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Thursday, May 5, 2016

CFD receives rural support

Monday, April 17, 2006

Roger Frisbie, treasurer for the Cherokee Fire Department, presented a $10,000 check at the Tuesday Cherokee City Council meeting to Deb Taylor, city clerk, as support from the Cherokee Rural Fire Department for the CFD.

In response to budget difficulties in the city of Cherokee, the rural fire department has provided the extra support on top of an increase in the fee paid for responses by the CFD to rural fires from $200 to $250 per response. The rural fire department also purchases equipment or shares in the purchase of some of the equipment at the Cherokee fire station.

Some of the rural fire department members were present at the Tuesday meeting, including Glenn Cave, president. Cave noted that the rural fire department was formed in 1949 when a group of farmers banded together to provide fire protection.

He said that the CFD is called to rural fires on average of 31 times a year.


The council approved the bid of $126,423.50 from Haselhoff Construction for an Indian Street paving project. The bid was the lowest one presented, but was over the $121,796 engineer's estimate.

The late start date is May 15 and there are 15 working days allowed for the project, which does not include weekends or rainy days.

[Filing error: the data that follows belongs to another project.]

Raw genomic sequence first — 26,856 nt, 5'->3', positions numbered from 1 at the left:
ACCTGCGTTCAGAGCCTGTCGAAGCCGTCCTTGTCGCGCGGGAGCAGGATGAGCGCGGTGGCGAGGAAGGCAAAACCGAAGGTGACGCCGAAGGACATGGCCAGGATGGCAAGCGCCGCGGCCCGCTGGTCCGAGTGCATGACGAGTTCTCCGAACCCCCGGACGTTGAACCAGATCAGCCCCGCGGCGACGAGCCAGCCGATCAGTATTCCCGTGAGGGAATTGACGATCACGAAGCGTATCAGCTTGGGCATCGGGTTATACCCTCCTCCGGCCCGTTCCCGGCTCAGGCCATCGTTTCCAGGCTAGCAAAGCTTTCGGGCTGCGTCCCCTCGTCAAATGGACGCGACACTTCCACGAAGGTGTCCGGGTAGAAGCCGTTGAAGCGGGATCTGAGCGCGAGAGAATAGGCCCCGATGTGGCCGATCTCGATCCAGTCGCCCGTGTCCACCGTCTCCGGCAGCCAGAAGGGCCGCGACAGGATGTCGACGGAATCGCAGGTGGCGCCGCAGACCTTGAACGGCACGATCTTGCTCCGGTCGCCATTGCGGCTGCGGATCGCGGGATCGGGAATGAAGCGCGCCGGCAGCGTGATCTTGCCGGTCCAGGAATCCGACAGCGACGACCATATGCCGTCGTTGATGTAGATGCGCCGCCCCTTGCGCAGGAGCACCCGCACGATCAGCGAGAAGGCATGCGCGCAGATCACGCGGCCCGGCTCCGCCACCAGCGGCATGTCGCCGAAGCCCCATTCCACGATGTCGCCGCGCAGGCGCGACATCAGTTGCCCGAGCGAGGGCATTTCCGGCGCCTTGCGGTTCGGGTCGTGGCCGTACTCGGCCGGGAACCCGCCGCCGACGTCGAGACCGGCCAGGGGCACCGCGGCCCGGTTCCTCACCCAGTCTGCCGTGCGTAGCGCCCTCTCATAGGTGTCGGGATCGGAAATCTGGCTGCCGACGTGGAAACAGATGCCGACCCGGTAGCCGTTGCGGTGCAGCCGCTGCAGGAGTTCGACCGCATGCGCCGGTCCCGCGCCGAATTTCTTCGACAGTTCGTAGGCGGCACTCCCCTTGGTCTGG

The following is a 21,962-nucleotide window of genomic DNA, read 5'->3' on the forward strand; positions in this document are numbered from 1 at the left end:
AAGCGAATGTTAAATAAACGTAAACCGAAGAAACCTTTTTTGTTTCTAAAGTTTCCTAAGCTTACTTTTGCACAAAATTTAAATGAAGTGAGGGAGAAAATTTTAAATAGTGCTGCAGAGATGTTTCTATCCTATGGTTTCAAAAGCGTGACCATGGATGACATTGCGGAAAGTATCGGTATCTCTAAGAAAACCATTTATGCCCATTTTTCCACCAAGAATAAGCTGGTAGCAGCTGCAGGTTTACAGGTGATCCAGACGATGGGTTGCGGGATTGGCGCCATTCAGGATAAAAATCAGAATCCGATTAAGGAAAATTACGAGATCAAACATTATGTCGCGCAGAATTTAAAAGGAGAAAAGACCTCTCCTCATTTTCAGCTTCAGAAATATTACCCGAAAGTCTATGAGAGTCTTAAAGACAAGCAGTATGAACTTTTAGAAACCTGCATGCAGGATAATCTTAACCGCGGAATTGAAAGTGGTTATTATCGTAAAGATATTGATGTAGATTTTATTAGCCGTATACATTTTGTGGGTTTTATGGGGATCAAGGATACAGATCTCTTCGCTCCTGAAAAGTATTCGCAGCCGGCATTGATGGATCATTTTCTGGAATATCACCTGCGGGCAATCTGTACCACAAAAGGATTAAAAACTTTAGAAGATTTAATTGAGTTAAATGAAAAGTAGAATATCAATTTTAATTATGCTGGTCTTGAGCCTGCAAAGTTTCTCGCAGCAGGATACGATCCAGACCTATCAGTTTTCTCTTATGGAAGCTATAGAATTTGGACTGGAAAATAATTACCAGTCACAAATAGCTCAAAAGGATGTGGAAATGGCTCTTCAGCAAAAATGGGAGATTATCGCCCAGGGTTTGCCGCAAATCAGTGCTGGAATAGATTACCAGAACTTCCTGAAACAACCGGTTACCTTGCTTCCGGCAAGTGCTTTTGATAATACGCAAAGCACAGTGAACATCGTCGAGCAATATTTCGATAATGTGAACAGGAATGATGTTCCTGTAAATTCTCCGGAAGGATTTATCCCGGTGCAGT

The council voted 4 to 1 to approve the second reading of a 25-year natural gas franchise for Interstate Power & Light (part of Alliant Energy). Dwight Varce was the only council member to vote no. There is one more reading to go before final approval.


Regarding the possibility of giving away lots to get more development in the Doherty addition, a possibility raised at a previous meeting, Dwight Varce said it would not be appropriate for those who had already paid for lots.

Varce said that more needs to be done to promote the addition.

Bob Leach, council member, said he had heard from a owner of a property in the addition who has paid for a lot and made improvements and is concerned about the fairness of giving away lots.

Doug Woods, council member, said there needs to be something done to get building going in the addition, He said that reducing the price of lots would be like what happens when a store has a sale, somebody pays full price and the next day its available for half price.

Woods noted that there are covenants in place that restrict the kind of structures built on the property. Giving away the property or reducing the price would not change the requirements for the property owner.

Marty Zauhar, audience member, said that people need to be made aware of the opportunity of getting an inexpensive lot and the tax advantage from the city's tax abatement on the first $75,000 of valuation on new construction.


The council approved an agreement with the Iowa Department of Transportation for maintenance and repair of primary roads. It was noted that the DOT will be tearing out abandoned railroad lines, including the line that crosses Highway 59 near Fareway, and the line that crosses Highway 3 near the gravel pit.

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